The 620R doesn’t just turn canine heads. Every time we stopped for fuel, or parked up for lunch, people would come and ask questions about the car. I also noticed that children exclaim and point excitedly when they see a Caterham; I like to think they recognise its shape as the quintessential, primordial car design, manifest in the toy cars they play with. They might not consciously understand the timelessness of the long bonnet, wheels at four corners of the low-slung chassis, and round headlights, but subconsciously they get it.
A lot of people ask about how this track machine fares on the road. Being so light, traction is sometimes more of an afterthought, compounded by the fact that you can spin the wheels in third gear without much effort. However the car is very balanced. I always regained traction moments after losing it, but this does make the 620R a terrifying prospect on normal roads in the rain. The upside to this lightness? Although the suspension is incredibly stiff, the lack of weight means bumps and potholes are nowhere near as jarring as you might expect. Oh, and should you get into trouble, you can almost pick up the 610kg 620R and put it back on the road yourself.
Similarly, the 620R’s pedals are designed for track use, meaning the accelerator and brake are extremely close together. When pressing the brake to slow down for a junction, I often found I was inadvertently gunning the throttle with the right side of my foot. Similarly, I often found that when pressing the accelerator, I was still making contact with the brake with the left side of my foot. The internet suggests 620R owners bend the brake pedal to create more distance from the accelerator. I think going barefoot is somewhat more romantic, and probably less damaging to resale values…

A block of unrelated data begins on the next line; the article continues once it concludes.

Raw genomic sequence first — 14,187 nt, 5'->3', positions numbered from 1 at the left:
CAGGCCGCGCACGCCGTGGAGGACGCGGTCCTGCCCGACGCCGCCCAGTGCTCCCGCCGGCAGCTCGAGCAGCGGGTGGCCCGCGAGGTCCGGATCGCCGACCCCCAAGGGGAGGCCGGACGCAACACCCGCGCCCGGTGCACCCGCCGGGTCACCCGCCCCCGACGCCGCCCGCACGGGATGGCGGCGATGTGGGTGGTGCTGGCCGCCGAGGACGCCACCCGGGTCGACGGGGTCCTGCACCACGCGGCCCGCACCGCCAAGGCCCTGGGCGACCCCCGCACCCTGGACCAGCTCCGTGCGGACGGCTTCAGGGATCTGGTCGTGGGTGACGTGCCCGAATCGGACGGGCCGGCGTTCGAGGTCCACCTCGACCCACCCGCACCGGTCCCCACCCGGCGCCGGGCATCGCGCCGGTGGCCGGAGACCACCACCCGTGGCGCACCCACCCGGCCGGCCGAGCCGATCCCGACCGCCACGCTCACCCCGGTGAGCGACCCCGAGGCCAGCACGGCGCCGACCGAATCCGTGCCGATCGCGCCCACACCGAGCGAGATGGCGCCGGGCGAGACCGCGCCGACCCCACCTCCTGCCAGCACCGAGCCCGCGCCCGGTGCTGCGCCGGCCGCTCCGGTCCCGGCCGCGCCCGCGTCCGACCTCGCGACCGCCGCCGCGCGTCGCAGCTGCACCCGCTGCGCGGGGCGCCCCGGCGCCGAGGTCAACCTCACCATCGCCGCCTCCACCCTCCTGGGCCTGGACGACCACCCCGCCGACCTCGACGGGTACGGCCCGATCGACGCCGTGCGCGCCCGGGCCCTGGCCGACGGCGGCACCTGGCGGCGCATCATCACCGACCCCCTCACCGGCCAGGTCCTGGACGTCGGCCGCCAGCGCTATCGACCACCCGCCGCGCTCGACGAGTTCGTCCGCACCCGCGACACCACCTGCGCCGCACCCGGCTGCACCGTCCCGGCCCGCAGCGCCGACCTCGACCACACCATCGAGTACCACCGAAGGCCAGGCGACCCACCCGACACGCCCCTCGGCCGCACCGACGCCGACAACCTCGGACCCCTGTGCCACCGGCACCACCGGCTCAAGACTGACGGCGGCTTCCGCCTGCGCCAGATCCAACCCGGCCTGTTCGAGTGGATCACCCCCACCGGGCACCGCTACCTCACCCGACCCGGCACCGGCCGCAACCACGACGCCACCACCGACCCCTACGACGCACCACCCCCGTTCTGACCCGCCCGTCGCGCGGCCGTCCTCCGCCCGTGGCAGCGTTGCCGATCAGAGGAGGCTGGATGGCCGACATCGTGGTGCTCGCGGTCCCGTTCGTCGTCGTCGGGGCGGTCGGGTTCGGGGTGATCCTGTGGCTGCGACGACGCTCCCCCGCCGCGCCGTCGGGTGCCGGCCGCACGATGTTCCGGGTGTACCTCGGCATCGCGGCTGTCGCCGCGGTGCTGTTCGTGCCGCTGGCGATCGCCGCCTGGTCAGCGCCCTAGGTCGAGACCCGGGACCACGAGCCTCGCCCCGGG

But the impracticalities pale into insignificance when you strap up the four-point racing harness and become one with the machine. The 620R is visceral, primal. It demands your undivided attention. It inundates you with a torrent of sensations as you open up the throttle: the wind, the smells, the ear-splitting music of the exhaust, the delightful lurch of the G force. It hearkens back to a simpler automotive time, when driver aids were laissez-faire, and when cars weren’t the mass of indistinguishable design language you see on the road today. And that makes the Caterham 620R what it is: as pure a driving experience as you could possibly hope for.